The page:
|||Any single character within a range or set such as [e-i] or [efghi]||WHERE FirstName LIKE ‘T[aeiouy]%’ finds all names starting with T whose second letter is a vowel, such as Tammy.|
|[^]||Any single character not within a range or set, such as [^1-4] or [^1234]||WHERE FirstName LIKE ‘T[^aeiouy]%’ finds all names starting with T whose second letter is not a vowel, such as Thomas.|
Note: There are a couple of more wildcards you can use to specify ranges, but for now, we are going to focus on the most popular ones.
I’m getting a head of my self here, but these wildcard are trippy. So, before we get too much farther, lets show that list example’s results to visually see how it works!
Notice that the [^aeiouy] is restricting FirstName. No First Names contain vowels in the second position.
SQL Like % and _ Wilds Card Examples
Let look at the % wildcard. The pattern ‘%and%’ matches to ‘Wand‘, ‘and‘, or ‘Standard.’
To find all state abbreviations starting with the letter N, we could use the pattern ‘N%’ as this would match all values who first character is “N” and then any characters afterwards.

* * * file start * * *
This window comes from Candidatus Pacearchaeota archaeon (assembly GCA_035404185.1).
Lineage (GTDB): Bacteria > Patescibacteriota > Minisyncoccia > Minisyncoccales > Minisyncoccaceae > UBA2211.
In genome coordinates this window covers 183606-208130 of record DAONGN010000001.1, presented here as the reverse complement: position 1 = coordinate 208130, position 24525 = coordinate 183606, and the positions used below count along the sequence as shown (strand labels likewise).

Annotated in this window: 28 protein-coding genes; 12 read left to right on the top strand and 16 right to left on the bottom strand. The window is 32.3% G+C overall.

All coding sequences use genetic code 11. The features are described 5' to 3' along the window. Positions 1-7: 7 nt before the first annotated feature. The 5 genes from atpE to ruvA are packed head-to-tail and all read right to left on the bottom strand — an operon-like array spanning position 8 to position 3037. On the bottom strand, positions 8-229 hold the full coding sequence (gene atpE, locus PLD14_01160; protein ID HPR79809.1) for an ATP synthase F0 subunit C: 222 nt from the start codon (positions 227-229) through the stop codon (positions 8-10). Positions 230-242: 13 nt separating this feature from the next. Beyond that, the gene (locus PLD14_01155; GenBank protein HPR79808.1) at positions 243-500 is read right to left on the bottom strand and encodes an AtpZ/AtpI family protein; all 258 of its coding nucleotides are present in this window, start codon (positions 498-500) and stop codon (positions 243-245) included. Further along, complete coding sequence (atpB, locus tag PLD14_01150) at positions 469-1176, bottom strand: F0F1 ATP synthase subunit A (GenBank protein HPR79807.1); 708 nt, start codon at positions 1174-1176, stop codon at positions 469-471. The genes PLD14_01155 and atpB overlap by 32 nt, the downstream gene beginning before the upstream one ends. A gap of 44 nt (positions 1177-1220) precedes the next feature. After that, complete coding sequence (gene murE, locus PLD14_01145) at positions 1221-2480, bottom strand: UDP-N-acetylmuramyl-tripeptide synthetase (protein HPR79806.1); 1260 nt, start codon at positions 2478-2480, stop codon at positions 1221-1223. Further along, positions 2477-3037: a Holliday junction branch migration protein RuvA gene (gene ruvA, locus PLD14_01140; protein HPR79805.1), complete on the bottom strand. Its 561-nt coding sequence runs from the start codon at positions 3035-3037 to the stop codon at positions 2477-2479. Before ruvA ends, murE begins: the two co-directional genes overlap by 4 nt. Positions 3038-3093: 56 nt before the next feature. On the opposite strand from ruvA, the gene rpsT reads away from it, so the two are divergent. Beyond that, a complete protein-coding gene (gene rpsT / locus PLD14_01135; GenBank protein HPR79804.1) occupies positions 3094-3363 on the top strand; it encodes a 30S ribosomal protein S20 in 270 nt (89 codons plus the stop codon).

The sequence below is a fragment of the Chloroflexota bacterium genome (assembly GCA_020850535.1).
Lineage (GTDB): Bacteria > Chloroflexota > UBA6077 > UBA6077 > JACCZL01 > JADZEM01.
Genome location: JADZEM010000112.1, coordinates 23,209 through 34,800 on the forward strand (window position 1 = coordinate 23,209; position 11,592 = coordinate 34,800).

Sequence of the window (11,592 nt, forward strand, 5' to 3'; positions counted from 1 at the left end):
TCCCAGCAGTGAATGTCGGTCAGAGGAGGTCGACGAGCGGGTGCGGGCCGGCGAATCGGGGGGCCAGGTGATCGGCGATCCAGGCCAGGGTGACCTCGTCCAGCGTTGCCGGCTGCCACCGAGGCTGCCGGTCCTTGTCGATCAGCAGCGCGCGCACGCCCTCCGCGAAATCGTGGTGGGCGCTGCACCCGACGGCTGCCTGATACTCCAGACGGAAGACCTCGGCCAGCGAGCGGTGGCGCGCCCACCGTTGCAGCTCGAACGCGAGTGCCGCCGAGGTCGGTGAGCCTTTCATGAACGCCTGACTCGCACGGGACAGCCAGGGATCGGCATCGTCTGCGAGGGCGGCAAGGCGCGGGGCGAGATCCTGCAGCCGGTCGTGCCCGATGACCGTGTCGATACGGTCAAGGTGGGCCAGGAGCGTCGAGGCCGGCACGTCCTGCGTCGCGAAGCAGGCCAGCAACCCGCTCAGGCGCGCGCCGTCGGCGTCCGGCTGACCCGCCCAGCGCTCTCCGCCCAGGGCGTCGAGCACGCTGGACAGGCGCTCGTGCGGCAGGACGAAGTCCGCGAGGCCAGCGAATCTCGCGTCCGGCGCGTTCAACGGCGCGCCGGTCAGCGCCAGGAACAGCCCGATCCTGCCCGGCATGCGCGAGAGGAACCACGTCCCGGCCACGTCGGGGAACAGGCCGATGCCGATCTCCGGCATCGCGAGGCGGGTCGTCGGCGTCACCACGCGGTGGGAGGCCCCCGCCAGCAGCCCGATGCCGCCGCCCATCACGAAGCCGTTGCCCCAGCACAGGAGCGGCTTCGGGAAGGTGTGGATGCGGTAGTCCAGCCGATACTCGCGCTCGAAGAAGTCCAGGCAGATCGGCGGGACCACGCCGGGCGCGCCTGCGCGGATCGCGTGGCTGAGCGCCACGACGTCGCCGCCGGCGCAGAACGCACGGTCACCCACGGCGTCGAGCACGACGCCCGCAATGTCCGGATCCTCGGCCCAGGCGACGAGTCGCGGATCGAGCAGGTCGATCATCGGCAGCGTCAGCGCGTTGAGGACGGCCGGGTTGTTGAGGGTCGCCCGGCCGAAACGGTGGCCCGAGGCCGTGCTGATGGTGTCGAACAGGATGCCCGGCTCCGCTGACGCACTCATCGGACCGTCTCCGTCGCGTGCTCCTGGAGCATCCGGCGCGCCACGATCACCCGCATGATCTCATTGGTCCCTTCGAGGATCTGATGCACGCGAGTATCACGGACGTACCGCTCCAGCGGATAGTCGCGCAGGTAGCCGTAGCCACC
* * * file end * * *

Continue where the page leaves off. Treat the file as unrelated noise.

Yet, since state abbreviations are two characters ‘N_’ is more accurate, as this states to first match ‘N’ and then one and only one character thereafter. We can also match an anti-pattern using NOT. If you’re looking for all names that do not end in S, the clause to use is
WHERE FirstName NOT LIKE '%s'
This would match ‘Baker’, ‘Michigan’, or ‘Wolverine,’ but not ‘Sales’ or ‘Kites’
As with other clauses, LIKE comparisons can be combined with other comparisons using AND and OR.
So, to find all employees in the AdventureWorks2012 database who are managers and females, we can use the following query:
SELECT NationalIDNumber, JobTitle, BirthDate, MaritalStatus, Gender, HireDate FROM HumanResources.Employee WHERE Employee.JobTitle LIKE '%manager%' AND Employee.Gender = 'F'
Here you can see the pattern matching in action.
Also, check out how we combined the LIKE clause with an equality using the AND conditional operator.
Use SQL Like to Match a 1-800 Phone Number
So if you wanted to search for “1-800” phone numbers you could do a search like
WHERE PhoneNumber LIKE '%800%'